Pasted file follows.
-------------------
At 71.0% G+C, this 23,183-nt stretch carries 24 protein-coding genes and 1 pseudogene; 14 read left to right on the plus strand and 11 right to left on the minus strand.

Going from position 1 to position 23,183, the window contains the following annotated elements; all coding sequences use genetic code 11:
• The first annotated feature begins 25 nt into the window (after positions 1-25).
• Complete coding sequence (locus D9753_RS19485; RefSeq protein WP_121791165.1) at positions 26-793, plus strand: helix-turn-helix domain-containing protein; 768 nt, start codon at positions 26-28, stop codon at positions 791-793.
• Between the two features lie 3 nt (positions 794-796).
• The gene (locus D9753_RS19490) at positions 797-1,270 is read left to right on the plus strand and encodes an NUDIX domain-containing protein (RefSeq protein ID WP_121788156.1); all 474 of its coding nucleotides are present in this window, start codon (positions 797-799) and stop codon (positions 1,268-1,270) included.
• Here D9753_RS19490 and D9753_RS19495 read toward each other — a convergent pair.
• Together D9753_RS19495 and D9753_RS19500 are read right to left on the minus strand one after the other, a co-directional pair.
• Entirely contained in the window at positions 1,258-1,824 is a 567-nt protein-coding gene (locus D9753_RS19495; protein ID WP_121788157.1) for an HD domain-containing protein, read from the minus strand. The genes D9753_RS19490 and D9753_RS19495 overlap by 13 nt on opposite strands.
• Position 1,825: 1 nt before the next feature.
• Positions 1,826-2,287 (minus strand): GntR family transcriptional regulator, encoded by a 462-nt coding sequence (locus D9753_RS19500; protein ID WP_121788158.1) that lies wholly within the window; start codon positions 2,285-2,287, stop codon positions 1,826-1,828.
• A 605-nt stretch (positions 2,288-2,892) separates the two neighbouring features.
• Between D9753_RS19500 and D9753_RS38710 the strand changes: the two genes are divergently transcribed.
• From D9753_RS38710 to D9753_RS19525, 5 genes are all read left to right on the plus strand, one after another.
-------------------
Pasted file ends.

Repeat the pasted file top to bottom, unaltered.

At 71.0% G+C, this 23,183-nt stretch carries 24 protein-coding genes and 1 pseudogene; 14 read left to right on the plus strand and 11 right to left on the minus strand.

Going from position 1 to position 23,183, the window contains the following annotated elements; all coding sequences use genetic code 11:
• The first annotated feature begins 25 nt into the window (after positions 1-25).
• Complete coding sequence (locus D9753_RS19485; RefSeq protein WP_121791165.1) at positions 26-793, plus strand: helix-turn-helix domain-containing protein; 768 nt, start codon at positions 26-28, stop codon at positions 791-793.
• Between the two features lie 3 nt (positions 794-796).
• The gene (locus D9753_RS19490) at positions 797-1,270 is read left to right on the plus strand and encodes an NUDIX domain-containing protein (RefSeq protein ID WP_121788156.1); all 474 of its coding nucleotides are present in this window, start codon (positions 797-799) and stop codon (positions 1,268-1,270) included.
• Here D9753_RS19490 and D9753_RS19495 read toward each other — a convergent pair.
• Together D9753_RS19495 and D9753_RS19500 are read right to left on the minus strand one after the other, a co-directional pair.
• Entirely contained in the window at positions 1,258-1,824 is a 567-nt protein-coding gene (locus D9753_RS19495; protein ID WP_121788157.1) for an HD domain-containing protein, read from the minus strand. The genes D9753_RS19490 and D9753_RS19495 overlap by 13 nt on opposite strands.
• Position 1,825: 1 nt before the next feature.
• Positions 1,826-2,287 (minus strand): GntR family transcriptional regulator, encoded by a 462-nt coding sequence (locus D9753_RS19500; protein ID WP_121788158.1) that lies wholly within the window; start codon positions 2,285-2,287, stop codon positions 1,826-1,828.
• A 605-nt stretch (positions 2,288-2,892) separates the two neighbouring features.
• Between D9753_RS19500 and D9753_RS38710 the strand changes: the two genes are divergently transcribed.
• From D9753_RS38710 to D9753_RS19525, 5 genes are all read left to right on the plus strand, one after another.